The Atlantic salmon from Parks Canada are kept in two of the specialized wet labs. Each wet lab is equipped with holding tanks where the salmon live. The wet labs and tanks are supported by specialized Aquatic Life Support Systems (ALSS), which control and treat the water quality for the fish. The ALSS for each lab can control the water temperature, flow rate and other parameters to keep the fish safe. These systems are computerized and can communicate with Aquatron staff 24 hours a day. In the event of an unwanted change in the system, technicians are notified and respond immediately.

    A project of this kind requires specific needs from a unique partner that can help grow the salmon population. This includes a biosecurity plan, access to a veterinarian, ability to control water parameters and quarantine capabilities. Parks Canada is pleased to be working with Dalhousie University’s Aquatron Laboratory with the added benefit of having a variety of academic researchers close by who we can engage in the project.

  • Adult salmon released in Clyburn Brook

    When the salmon are fully mature, they are released back into the Clyburn Brook. In this river, the wild salmon return in late fall, usually November. Salmon raised in Dalhousie University’s Aquatron and ready for release are reintroduced to the river at this time as well. They travel from the Aquatron back to their home in the Clyburn Brook and up the river in a holding tank.

    To ensure they have a smooth transition, we select a location with deep pools and lots of hiding places to release them. It will have been over a year since the salmon were in the river, and they need time to explore and get comfortable!

    The release process looks quite similar to the way you add a new fish to an aquarium. Water from the river is gradually added to the holding tank so the fish can get used to the new conditions. When the water chemistry in the tank matches the river, the salmon can be safely placed back in the stream. Conservation staff monitor them for a while. Finally, we wish them good luck as they swim away and join the other salmon in spawning.

    We hope to see these salmon again during future swim counts, and to find their offspring while collecting juveniles.

  • Counting adult salmon

    The resource conservation team at Parks Canada in Cape Breton Highlands National Park has been swimming with the salmon on Clyburn Brook since 1985. Every fall, adult salmon return to spawn in the river. The team waits for the right conditions to swim on the surface of the water and use dry suits and snorkels to count salmon below.

    Counting adult salmon that make it back to spawn is critically important for monitoring the health of the salmon population. Without spawning fish, the salmon population in the Clyburn Brook cannot maintain itself, and the population will disappear.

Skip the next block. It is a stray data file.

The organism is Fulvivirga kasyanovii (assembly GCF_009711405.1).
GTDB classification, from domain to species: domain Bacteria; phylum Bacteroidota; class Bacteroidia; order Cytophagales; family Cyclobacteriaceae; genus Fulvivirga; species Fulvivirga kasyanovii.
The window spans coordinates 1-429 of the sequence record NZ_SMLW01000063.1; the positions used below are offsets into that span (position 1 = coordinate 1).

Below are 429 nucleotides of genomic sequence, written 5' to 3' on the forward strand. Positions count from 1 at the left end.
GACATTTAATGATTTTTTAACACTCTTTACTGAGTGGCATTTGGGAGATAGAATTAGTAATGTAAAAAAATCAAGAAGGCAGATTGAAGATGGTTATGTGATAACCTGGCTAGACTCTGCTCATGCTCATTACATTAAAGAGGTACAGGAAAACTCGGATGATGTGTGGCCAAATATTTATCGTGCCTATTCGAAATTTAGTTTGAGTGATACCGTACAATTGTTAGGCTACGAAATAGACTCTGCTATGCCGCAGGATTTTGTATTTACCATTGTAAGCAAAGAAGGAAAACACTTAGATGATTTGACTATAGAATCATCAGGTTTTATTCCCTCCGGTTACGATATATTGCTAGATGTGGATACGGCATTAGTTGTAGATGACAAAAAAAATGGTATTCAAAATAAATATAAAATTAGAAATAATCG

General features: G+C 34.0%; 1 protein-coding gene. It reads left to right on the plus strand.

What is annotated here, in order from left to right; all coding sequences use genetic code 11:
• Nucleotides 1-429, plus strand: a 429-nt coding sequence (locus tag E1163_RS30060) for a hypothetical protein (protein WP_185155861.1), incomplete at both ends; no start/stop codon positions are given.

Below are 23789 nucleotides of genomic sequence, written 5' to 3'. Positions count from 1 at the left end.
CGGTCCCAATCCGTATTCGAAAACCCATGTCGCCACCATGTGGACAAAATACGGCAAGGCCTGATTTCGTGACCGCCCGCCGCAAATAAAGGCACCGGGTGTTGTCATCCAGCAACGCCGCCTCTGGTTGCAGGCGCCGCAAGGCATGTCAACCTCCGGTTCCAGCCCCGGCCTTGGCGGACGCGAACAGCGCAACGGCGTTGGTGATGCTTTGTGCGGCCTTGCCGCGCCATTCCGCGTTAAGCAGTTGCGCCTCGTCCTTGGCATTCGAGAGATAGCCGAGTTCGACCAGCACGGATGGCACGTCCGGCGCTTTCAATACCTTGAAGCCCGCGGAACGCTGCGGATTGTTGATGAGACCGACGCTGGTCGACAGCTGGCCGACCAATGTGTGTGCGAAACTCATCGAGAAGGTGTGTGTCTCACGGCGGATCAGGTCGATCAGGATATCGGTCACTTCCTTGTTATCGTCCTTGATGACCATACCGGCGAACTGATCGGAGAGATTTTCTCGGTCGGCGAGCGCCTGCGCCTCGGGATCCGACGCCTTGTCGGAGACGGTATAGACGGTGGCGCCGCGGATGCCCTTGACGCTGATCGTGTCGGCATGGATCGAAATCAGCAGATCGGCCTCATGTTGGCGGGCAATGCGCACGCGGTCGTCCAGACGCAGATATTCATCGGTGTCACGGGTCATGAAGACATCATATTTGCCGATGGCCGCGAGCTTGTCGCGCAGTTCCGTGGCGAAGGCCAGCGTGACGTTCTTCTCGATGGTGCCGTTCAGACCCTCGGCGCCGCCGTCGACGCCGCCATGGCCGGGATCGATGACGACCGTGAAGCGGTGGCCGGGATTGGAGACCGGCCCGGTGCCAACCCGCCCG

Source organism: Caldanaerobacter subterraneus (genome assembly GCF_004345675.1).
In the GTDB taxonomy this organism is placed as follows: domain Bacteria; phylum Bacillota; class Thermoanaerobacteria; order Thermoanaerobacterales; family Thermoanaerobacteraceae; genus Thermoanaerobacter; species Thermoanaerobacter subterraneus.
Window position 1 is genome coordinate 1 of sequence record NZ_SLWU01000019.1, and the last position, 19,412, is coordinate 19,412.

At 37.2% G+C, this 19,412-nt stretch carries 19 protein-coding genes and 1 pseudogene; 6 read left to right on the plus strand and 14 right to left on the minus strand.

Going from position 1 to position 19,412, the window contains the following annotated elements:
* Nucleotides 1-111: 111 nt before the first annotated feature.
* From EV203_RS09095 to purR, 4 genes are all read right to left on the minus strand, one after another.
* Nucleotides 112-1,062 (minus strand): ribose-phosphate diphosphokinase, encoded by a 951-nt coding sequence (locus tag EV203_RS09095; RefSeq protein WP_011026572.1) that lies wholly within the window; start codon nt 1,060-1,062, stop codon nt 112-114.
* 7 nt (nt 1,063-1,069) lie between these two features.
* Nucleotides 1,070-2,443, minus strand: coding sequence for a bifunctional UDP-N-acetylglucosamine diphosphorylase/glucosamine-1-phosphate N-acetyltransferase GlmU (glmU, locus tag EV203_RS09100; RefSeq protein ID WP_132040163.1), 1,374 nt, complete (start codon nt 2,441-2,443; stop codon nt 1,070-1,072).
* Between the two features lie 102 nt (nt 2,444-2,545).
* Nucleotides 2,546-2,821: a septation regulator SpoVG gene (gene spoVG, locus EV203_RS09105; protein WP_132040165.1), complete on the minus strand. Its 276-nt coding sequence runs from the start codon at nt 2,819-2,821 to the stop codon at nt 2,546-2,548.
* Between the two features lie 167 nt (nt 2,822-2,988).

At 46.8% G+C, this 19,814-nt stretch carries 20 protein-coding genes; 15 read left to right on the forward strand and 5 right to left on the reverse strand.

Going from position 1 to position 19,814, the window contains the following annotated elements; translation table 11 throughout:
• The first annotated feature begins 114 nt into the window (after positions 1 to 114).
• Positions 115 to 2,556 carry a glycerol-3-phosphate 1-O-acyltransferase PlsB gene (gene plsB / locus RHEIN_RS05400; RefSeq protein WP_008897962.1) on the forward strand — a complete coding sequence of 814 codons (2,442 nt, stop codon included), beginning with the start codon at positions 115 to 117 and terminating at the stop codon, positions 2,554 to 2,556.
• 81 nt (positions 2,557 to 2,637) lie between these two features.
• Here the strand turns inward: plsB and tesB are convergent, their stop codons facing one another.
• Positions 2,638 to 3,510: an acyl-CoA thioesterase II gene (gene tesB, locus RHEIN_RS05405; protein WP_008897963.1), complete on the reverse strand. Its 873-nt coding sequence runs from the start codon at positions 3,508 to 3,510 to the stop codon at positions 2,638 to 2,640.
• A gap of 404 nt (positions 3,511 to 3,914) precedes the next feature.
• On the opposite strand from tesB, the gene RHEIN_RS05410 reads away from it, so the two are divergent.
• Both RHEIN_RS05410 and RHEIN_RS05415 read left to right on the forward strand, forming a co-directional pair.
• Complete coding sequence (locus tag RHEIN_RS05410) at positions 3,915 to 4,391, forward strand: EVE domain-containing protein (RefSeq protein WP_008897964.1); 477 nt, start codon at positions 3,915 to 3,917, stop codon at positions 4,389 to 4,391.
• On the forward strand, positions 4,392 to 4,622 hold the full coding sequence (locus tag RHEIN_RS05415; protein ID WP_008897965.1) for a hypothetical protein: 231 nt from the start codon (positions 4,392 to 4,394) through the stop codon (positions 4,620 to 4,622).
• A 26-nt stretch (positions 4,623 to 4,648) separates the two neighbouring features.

The team also monitors the number and body condition of juvenile fish in the river. This allows them to see changes in the population throughout the life cycle.

    Swimming with salmon Swimming with salmon

Life cycle of an Atlantic salmon

Life cycle of an Atlantic salmon 


Did you know that the life cycle of an Atlantic salmon includes seven stages? It’s true. They are: egg, alevin, fry, parr, smolt, adult and kelt.

Egg – Salmon start out as small round orange eggs in freshwater rivers. They often seek protection under small rocks.

Alevin – After several months, the eggs hatch into small salmon called alevins. They hide under the gravel to keep safe from predators.

Fry – After four to six weeks, alevins enter the fry stage. They're still tiny but leave their home under the gravel and start eating tiny creatures.

Parr – Once they’re a year old, salmon enter the parr stage and live in freshwater rivers for one to five years. They eat insects and grow to about the length of a crayon.

Smolt – The salmon grows into a smolt between 11.43 – 24.13 cm long. They swim downstream to where the river meets the ocean in a mixture of freshwater and saltwater.

Adult – As adults, salmon live in saltwater seas and oceans. They swim hundreds of miles, eating smaller fish and gaining weight. After several years, between April and November, they return home to the freshwater river where they were born. This is no easy task; they have to swim upstream, against the current, to spawn.

Kelt – A kelt is a salmon that has spawned the previous fall and over-wintered in the river. In the spring, they migrate back to the ocean after the ice melts.

Get involved, learn more!

For more information on the salmon restoration project at Cape Breton Highlands National Park, please contact or 902-224-2306.